Edward Powell is miffed. He’s fed up of the tiny Welsh town of Lwll, on whose outskirts he lives (‘How can any reasonably minded person live in a place whose name no Christian person can pronounce?’) and he’s bored of the tedious local company. Most of all, he’s on the verge of being driven to distraction by his Aunt Mildred, with whom he lives, and who seems to exist for the sole purpose of spoiling his life. Now, if only he could find a suitably artistic way to get rid of her! In this playful instalment in the British Library Crime Classics series, the conventional structure of a murder mystery is turned on its head. As we watch the ghastly Edward bumble his way through a series of clumsy attempts at murder, the question is not ‘whodunnit?’ but ‘will-he-do-it?’ Blessed with one of the most ghastly protagonists I’ve ever encountered, and peppered with throwaway comments so pretentious they’d put Anthony Blanche to shame, Richard Hull’s 1934 novel is also one of the most entertaining Golden Age crime novels I’ve read so far.
Of course, poor Edward is doomed to suffer. How can he expect to find anyone in the remote Welsh wilderness who can understand and sympathise with his aesthete’s heart? Fortunately, he can sometimes escape to London or to stay with friends who understand his sensitive soul and share his sophisticated outlook. He has always clashed against his aunt, who has absolutely no appreciation for the finer things in life, and who has an absurd fixation on his need to walk (he is not overweight). But when their everyday squabbling culminates in some downright underhand behaviour from Aunt Mildred (hiding the spare petrol, with the intention that Edward will be forced to walk into Llwll rather than drive his cherished car La Joyeuse), Edward decides that things have gone too far. He can’t live under this tyrannical regime any more. Aunt Mildred must die! But how? And so our aesthete finds himself turning would-be murderer, as he embarks on a mission that will require extreme intelligence and guile to pull off…
The joy of the whole book is that Edward is so unbearably awful. Although it does fall into the crime sub-genre, this is really an extended joke at the expense of a character who believes himself to be utterly exquisite, but whom everyone else loves to hate. Hull has created a character of almost unparalleled preciousness, who is driven by a veritable cocktail of jealousy, spite and entitlement. Aunt Mildred has such a hold over Edward because she controls the family’s money in the aftermath of his parents’ deaths; and she (very wisely) simply won’t give him the allowance that he considers necessary to uphold a stylish life. Obviously, the idea of working is quite out of the question for Edward. He can’t possibly consider wasting his talents on:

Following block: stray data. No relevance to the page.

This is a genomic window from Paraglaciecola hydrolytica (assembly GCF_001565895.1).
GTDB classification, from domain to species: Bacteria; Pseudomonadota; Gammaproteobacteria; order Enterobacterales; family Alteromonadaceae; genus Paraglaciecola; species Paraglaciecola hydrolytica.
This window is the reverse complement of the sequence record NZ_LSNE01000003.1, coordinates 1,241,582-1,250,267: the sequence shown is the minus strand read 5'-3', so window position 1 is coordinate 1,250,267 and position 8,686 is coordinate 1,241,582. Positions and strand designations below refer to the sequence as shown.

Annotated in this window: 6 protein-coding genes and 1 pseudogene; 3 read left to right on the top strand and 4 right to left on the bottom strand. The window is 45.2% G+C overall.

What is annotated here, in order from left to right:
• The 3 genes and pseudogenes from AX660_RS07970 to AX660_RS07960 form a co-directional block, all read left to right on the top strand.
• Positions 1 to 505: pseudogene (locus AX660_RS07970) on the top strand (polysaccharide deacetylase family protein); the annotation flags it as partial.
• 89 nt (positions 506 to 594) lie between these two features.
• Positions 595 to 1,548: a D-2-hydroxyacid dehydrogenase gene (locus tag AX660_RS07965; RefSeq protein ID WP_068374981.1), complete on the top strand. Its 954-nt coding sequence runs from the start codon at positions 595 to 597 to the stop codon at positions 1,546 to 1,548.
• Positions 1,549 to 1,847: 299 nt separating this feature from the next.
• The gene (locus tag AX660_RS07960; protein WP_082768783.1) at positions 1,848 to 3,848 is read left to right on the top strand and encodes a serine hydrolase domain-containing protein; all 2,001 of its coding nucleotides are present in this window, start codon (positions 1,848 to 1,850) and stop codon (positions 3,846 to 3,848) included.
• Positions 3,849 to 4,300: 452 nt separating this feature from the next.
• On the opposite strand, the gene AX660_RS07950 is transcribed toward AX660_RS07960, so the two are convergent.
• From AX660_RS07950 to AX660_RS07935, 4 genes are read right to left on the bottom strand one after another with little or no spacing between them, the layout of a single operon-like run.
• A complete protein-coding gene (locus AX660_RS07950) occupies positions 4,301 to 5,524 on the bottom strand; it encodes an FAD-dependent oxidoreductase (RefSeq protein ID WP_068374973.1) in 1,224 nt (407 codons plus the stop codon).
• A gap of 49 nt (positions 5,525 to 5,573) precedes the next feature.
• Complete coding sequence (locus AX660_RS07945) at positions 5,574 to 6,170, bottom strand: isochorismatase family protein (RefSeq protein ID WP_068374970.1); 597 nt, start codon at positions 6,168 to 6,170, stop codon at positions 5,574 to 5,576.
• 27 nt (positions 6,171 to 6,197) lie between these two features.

something quite unsuited to the essential poetry of my nature, probably in Birmingham, which, with the possible exception of Wolverhampton, is, I understand, the very nastiest place in the world, sordid and commercial to an unparalleled degree.
His research into potential murder methods might well be the hardest work that this spoiled young idiot has ever undertaken. And he is not only lazy, but vindictive. His efforts to bump off his aunt prove that, of course, but he also has a persistently pusillanimous streak in almost everything he does. On croquet, he petulantly demands: ‘What are games for, except to release one’s complexes by a little flavouring of spite?‘ And there is little in life that he truly enjoys, with the exception of dandyish clothes, his little Pekingese So-So, and his French books. Heavily implied to be pornographic, these packages have become notorious at the local post-office and Edward, already riled by the injustice of living out in the sticks, feels the need to justify his tastes to us:
these things, little masterpieces though they are in their own way, are gossamer trifles that appeal not to the many-headed and, naturally neglected by the multitude, drift away down the breeze of time. I have never met a best-seller yet that I have managed to finish. It is not surprising. One’s taste is, I hope, superior to the average.
Yes, he is a magnificently awful creation. Couched in the form of his diary, the novel becomes a monologue, a one-man show, carrying us along with this deliciously delusional and self-centred narrator. Will he succeed in his nefarious schemes? I couldn’t possibly say, of course. I suggest you find a cosy armchair, a large cup of tea, and settle down to follow Edward’s endeavours for yourself. The results might surprise you.
I received this book from the publisher via Netgalley in return for a fair and honest review. I’m sorry for the terrible author photo! If anyone has a better, please let me know!